Journalist Bill Gifford is only 48, but he’s already aging with attitude. That’s largely because of what he learned while he was writing his book, “Spring Chicken: Stay Young Forever (Or Die Trying).” Gifford says the extensive research he did for the book has given him food for thought about how to live his life – hopefully for many more decades.
“Spring Chicken,” which landed on the New York Times’ bestseller list after its February publication, is billed as a ”full-throttle, high-energy ride through the latest research, popular mythology, and ancient wisdom on aging and lifespan.” Its title aside (is staying healthy really the same as staying “young”?) the book is a quick, fun and informative read that has readers tagging along while Gifford rubs elbows with famous scientists, hangs with aging pole vaulters and separates the scams from the science.
After sifting through the evidence, he tells readers: Red wine and coffee are worth drinking. The diabetes drug metformin may help protect heart health, reduce cancer risk and increase lifespan. Human growth hormone, a favorite treatment of doctors wanting to turn back the clock, does not pan out.
Senior Planet caught up with Gifford by phone to pin him down on our burning questions about aging.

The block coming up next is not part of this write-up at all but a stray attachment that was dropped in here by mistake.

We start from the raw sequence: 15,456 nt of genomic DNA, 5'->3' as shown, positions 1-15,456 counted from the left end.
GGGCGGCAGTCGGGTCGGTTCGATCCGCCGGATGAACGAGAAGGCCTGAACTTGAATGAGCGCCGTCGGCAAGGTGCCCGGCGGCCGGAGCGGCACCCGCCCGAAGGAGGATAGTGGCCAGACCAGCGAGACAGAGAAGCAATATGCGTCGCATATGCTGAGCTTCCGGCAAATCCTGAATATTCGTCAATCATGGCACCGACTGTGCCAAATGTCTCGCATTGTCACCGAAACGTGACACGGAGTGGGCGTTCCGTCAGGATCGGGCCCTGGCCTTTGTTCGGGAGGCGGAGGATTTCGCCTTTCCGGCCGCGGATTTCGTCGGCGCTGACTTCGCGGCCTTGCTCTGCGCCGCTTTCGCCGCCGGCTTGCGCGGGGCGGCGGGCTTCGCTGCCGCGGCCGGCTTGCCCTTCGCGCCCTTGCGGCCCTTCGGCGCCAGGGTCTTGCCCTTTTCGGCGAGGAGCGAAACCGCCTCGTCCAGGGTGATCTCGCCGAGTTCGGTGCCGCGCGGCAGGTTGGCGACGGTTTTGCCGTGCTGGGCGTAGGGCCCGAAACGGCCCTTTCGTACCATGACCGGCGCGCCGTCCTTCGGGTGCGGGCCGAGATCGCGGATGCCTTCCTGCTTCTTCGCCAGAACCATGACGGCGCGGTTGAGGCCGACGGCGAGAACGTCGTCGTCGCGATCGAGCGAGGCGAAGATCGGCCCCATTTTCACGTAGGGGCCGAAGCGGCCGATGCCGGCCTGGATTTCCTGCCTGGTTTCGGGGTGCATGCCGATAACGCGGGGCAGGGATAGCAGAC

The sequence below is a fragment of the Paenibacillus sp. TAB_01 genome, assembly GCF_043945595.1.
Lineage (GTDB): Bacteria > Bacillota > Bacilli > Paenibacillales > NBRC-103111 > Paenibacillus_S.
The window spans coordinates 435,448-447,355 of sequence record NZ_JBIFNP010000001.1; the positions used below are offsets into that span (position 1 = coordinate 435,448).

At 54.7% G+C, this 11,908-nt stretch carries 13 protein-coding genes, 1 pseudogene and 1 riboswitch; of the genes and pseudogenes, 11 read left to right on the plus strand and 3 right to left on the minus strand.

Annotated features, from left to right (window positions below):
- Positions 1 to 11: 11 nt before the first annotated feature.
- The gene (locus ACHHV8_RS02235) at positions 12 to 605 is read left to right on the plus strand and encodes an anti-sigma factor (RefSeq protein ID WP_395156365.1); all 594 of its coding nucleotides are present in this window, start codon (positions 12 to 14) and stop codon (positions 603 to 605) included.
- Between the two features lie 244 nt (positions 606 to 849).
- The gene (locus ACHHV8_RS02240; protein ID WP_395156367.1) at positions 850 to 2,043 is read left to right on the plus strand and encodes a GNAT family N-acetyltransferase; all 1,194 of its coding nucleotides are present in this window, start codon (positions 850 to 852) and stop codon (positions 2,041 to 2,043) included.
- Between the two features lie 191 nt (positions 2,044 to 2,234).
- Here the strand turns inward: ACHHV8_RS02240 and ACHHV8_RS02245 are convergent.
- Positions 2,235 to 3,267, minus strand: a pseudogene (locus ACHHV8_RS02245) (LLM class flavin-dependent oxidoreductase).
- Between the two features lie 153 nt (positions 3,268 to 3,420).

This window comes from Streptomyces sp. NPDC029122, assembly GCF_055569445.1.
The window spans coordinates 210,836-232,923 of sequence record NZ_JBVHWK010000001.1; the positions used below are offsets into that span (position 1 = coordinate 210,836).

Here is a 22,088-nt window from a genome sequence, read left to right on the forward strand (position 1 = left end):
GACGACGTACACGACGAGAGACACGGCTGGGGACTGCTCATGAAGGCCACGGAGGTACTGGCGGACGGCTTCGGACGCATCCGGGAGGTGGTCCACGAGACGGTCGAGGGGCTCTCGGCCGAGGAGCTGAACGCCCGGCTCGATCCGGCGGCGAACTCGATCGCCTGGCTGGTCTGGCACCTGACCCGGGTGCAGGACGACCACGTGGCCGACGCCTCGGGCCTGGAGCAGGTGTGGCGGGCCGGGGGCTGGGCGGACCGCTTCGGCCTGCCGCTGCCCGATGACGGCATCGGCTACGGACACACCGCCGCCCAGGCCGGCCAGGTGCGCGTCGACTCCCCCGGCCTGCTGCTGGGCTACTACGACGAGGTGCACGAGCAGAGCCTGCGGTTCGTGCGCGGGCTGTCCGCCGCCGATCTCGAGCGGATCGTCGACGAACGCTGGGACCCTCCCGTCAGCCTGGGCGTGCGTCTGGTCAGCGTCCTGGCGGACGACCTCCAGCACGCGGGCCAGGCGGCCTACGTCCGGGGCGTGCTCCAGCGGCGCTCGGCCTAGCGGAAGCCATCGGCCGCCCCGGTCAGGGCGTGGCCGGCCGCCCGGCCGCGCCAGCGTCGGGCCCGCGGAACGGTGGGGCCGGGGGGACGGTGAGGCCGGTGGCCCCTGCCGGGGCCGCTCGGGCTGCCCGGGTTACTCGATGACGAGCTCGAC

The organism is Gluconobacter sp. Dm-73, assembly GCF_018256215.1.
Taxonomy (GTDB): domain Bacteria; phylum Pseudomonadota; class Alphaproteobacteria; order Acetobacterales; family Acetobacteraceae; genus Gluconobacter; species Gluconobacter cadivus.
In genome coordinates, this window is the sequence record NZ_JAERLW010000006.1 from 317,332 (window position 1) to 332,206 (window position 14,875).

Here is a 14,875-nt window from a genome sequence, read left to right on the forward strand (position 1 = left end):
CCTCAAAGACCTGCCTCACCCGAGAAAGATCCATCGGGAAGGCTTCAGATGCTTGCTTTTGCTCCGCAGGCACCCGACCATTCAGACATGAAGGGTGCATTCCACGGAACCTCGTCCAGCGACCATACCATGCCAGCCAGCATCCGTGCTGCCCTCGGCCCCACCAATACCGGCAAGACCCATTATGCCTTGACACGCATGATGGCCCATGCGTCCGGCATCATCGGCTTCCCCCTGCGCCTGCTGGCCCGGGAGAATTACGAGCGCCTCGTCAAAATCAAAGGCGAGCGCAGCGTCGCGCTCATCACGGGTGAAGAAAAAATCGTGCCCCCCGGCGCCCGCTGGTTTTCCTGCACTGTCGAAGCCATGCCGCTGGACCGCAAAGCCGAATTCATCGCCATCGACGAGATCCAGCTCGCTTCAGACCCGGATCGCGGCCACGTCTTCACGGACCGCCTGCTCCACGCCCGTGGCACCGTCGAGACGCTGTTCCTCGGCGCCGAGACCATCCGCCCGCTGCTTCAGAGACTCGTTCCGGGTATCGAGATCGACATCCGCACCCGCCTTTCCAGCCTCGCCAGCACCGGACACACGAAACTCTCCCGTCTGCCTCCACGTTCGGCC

What got you interested in the topic of aging?
Part of it was reaching my early to mid-40s and discovering that things about my body were starting to change. My own mother had already pronounced me ‘no spring chicken.’
Beyond that, my parents are aging well. Seeing the way they are aging compared to some of my friends’ parents… What struck me is that two 75-year-olds can be so drastically different than each other. They can seem a generation apart.
Who is the book for? At what age is information about healthy aging most helpful?
It’s hard to come up with a subject that applies to more people – we’re all susceptible to aging. A lot of studies indicate that middle age is sort of a critical period in determining your aging trajectory. However, it’s also kind of never too late. They did a study of people who were quite old and borderline frail essentially, and they put them on a moderate exercise program – and people in this group were able to stave off the point at which they needed to go to a nursing home.
What are the biggest aging scams and common myths?
Any time someone describes a product as anti-aging, my instinct is to run in the other direction. There are very few things proven to slow down aging in any way. Anti-aging is a synonym for bullshit. But I think the worst thing out there is human growth hormone or HGH, which is aggressively pushed by these anti-aging doctors, despite the fact that it is basically illegal for ‘treating’ aging. In some studies, HGH actually accelerates aging.
In your research on aging, what surprised you the most?
They are now finding that the aging process can be modified with existing drugs. No one should go out and try this, but a drug called rapamycin – a drug used to help prevent transplant rejection and reduce the incidence of cancer – seems to affect the aging process itself. It has unlocked a door that a lot of scientists thought would stay locked. The door leads to the possibility that we may be able to slow down the aging process so that we delay diseases.
Another is a drug that millions of those with diabetes take, called metformin. They have already found that it decreases mortality in diabetics compared with non-diabetics.